Bel Air celebrates the 'red, white and blue' Saturday

Bel Air residents who were willing to get up early on a Saturday morning and come out to Shamrock Park were treated to a morning of music, poetry and patriotic speeches that were part of the town's annual Flag Day celebration.

The event started off with the presentation of the colors and a rendition of the "Star-Spangled Banner" by the Bel Air High School Band, as well as an opening prayer.

"They are fantastic," County Councilman Jim McMahan, who served as the event's emcee, said of the high school band.

Town officials estimated about 200 people, including band and Bel Air High School Counterpoints chorus members, attended Saturday's event. The band and chorus performed songs at different times of the event.

The event traditionally begins at 8 a.m. in order to avoid the hotter part of the day.

McMahan introduced Sam Fielder Jr. of Jarrettsville, a Korean War veteran and published poet, to read his poem "Our Flag."

Fielder's poem is about a young television reporter who meets a veteran of World War II and the Korean and Vietnam wars.

Fielder describes the veteran in his poem as a "stately-looking gentleman" who has "spent a lifetime fighting for the red, white and blue."

The veteran tells the young reporter that the blue in the American flag symbolizes "the ache in a mother's heart" as she waits for her son to return from war; the white symbolizes "the young, the pure at heart," who answered the call to service, and the red is "stitched from each patriot true" who spilled blood.

"That grand lady's known over this world as the real Miss Liberty," Fielder stated in his poem.

McMahan took time to praise Fielder, who served in the Marines in Korea, for his work as a poet.

"He has written a plethora of poems," McMahan said. "I hope we can some day make him the poet laureate of Harford County; nobody deserves it more."

McMahan also thanked the youth members of the band and chorus for coming out, especially early on a Saturday, and Bel Air officials and staff members for putting the event together.

McMahan then introduced the keynote speaker, retired Maryland Army National Guard Brig. Gen. Carole Briscoe.

"It is with much pride that this old colonel introduces Brig. Gen. Carole Briscoe as our keynote speaker for today," said McMahan, who is a veteran of the Army and the Maryland Defense Force.

Briscoe recently retired after decades with the National Guard. She began her career in 1978 with the 136th Combat Support Hospital.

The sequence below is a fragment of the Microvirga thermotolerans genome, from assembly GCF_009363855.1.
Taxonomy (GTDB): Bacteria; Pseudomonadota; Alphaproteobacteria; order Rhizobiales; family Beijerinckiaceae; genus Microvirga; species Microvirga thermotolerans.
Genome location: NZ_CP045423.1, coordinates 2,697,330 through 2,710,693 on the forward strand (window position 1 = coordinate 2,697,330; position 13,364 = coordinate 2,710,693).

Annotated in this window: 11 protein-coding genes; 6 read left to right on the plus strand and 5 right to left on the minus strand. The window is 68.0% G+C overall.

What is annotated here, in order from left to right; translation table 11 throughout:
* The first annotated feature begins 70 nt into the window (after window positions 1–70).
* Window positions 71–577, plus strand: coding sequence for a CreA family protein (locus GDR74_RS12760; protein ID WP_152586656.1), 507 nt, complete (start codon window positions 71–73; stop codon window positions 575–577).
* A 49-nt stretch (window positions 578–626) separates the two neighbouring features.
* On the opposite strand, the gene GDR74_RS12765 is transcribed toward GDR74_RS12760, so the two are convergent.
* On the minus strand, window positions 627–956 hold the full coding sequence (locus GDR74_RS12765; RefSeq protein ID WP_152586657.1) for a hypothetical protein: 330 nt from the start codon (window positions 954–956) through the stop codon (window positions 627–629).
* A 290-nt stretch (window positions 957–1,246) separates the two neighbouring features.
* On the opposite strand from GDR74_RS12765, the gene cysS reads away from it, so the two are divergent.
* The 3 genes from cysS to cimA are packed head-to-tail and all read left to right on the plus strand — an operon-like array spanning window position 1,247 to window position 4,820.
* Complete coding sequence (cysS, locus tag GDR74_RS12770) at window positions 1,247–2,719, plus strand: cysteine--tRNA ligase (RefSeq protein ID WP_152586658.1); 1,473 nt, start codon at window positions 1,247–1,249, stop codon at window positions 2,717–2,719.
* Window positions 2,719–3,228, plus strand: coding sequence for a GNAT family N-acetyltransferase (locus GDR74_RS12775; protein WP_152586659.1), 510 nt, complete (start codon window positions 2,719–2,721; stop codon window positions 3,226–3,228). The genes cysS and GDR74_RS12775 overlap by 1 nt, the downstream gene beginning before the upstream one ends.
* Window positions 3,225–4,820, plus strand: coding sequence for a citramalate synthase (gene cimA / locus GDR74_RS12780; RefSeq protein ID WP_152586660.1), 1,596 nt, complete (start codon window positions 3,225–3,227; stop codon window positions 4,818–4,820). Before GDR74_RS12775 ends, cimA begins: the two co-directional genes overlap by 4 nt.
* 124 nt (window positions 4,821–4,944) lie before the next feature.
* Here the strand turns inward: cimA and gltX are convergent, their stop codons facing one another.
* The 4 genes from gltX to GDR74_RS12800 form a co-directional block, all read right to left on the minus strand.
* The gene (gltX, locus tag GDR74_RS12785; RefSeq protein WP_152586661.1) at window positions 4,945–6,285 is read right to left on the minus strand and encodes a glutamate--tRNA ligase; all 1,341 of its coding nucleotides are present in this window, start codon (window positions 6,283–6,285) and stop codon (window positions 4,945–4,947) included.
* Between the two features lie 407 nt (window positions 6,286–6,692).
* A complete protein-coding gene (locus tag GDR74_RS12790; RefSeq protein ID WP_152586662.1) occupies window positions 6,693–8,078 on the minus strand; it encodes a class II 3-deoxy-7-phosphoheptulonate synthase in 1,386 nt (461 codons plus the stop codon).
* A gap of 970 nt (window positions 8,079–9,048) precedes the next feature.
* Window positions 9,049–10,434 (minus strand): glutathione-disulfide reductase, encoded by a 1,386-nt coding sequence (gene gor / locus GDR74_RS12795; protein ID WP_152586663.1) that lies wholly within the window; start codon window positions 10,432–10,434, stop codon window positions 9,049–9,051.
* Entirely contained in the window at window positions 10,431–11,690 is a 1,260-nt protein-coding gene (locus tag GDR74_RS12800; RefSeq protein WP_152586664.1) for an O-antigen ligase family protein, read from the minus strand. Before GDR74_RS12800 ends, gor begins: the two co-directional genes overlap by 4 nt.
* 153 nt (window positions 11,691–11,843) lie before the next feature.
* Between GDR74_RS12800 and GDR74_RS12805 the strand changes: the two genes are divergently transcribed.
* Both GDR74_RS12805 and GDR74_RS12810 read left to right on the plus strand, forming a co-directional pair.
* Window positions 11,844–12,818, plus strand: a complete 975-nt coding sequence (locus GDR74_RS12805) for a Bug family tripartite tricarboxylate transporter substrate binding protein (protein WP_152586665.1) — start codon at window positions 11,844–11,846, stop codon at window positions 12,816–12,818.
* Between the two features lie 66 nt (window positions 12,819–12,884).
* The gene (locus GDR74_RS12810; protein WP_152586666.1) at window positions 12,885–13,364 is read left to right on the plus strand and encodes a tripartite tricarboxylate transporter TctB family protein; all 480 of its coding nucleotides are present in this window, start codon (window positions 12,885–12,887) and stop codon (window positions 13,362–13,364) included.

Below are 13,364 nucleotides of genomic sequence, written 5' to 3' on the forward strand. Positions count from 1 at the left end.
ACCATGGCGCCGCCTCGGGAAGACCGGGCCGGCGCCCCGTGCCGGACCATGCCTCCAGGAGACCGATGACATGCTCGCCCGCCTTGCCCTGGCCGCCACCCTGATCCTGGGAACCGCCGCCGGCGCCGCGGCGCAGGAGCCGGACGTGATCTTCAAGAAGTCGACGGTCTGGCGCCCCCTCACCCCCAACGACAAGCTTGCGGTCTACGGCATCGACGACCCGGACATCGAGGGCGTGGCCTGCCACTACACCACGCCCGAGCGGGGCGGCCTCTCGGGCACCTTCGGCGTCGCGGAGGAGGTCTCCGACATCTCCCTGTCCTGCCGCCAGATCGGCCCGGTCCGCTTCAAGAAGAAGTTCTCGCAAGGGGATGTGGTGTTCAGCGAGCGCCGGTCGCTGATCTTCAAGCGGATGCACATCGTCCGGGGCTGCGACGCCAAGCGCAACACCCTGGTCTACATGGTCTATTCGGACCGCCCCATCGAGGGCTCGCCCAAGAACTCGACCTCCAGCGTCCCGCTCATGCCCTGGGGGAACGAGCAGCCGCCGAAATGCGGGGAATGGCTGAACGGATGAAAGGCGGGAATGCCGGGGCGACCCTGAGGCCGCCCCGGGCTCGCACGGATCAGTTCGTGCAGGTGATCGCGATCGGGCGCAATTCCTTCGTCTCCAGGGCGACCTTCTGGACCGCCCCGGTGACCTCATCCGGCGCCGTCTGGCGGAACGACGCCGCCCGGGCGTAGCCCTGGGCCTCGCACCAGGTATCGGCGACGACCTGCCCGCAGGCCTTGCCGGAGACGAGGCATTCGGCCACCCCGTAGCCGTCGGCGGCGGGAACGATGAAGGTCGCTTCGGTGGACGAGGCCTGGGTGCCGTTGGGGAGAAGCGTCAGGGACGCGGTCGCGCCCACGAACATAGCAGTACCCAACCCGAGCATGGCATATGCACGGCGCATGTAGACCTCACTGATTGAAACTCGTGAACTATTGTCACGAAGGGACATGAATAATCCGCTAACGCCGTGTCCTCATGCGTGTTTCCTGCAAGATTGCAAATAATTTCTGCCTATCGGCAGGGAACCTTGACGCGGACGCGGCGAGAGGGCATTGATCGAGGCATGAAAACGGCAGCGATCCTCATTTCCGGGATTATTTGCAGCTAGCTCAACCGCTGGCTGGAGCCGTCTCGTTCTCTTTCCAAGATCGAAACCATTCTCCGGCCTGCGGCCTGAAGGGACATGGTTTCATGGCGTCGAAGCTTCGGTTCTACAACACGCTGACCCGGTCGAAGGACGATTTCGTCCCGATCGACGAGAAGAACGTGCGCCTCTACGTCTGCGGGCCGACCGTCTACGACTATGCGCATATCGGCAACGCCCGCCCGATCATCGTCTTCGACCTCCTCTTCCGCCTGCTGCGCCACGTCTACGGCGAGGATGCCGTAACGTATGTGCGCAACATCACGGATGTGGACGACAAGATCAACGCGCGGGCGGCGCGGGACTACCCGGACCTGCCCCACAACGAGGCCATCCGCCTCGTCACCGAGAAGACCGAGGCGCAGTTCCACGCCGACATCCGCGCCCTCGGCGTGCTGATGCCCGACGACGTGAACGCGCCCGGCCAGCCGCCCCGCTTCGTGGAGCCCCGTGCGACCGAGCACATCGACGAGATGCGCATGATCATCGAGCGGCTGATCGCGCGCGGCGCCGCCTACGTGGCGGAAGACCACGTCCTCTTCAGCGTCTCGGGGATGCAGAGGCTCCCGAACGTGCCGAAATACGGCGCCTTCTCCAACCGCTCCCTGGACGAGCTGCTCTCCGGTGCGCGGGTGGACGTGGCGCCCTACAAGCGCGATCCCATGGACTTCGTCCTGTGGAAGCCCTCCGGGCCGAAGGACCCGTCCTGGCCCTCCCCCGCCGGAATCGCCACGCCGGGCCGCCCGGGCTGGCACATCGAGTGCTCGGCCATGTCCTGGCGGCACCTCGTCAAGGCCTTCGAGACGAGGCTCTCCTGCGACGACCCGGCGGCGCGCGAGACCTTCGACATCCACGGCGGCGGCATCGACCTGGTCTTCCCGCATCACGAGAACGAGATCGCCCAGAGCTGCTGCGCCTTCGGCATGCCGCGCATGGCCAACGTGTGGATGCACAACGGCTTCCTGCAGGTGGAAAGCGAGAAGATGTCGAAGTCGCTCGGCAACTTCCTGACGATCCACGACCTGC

She was the first woman to be promoted to the rank of brigadier general, or a one-star general, in the Maryland National Guard in 2001, according to the Prince George's County Sentinel newspaper. She is also a nurse in civilian life.

Flag Day was first observed on June 14, 1885, which is also the Army's birthday, Briscoe told the audience.

June 14 is the official Flag Day holiday, but the Town of Bel Air typically holds its ceremony in early June because the youth band and chorus members are still in school.

Briscoe talked about the significance of each part of the flag, including the 13 red and white stripes, which symbolize the original 13 colonies, the stars that symbolize each state, the blue square that stands for the union.

She said the color white means "purity;" red stands for "valor," and blue stands for "vigilance, perseverance and justice."

"I am proud of what it represents, and I know that our country is safe and free," she said.

McMahan touched on Friday's observance of the 70th anniversary of the D-Day invasion to liberate Europe during World War II, and he wondered if today's generation knows of the sacrifice the Allied soldiers made on the beaches of Normandy.

"Let us never forget those who laid down their lives so we can live in peace, but that peace is still threatened today, and young people are answering the call," he said.

Spectators Stacy Bowen and Lisa Roberts, both of Bel Air, came to watch their respective children, Jake and Alissa, perform in the band.

Bowen also brought her 4-year-old son Evan, and she noted the event had been a learning experience for him regarding the American flag.

"He asked a lot of questions, which was good," she said.

Bowen and Roberts said they hoped more people could come to future Flag Day events, and suggested it could be promoted by more sources. The event has been promoted through the town government and The Aegis.

Bowen, who operates a business on Main Street, suggested promoting Flag Day through the Bel Air Downtown Alliance.

"There's so many wonderful things in Bel Air," she said. "I've lived here my whole life, and it's such a wonderful small town."

Roberts suggested promoting the event though the Girl Scouts and Boy Scouts. She is a Girl Scout coordinator.

"Girl Scouts is very patriotic, which I love," she said. "I think it would have been a wonderful Girl Scout event."

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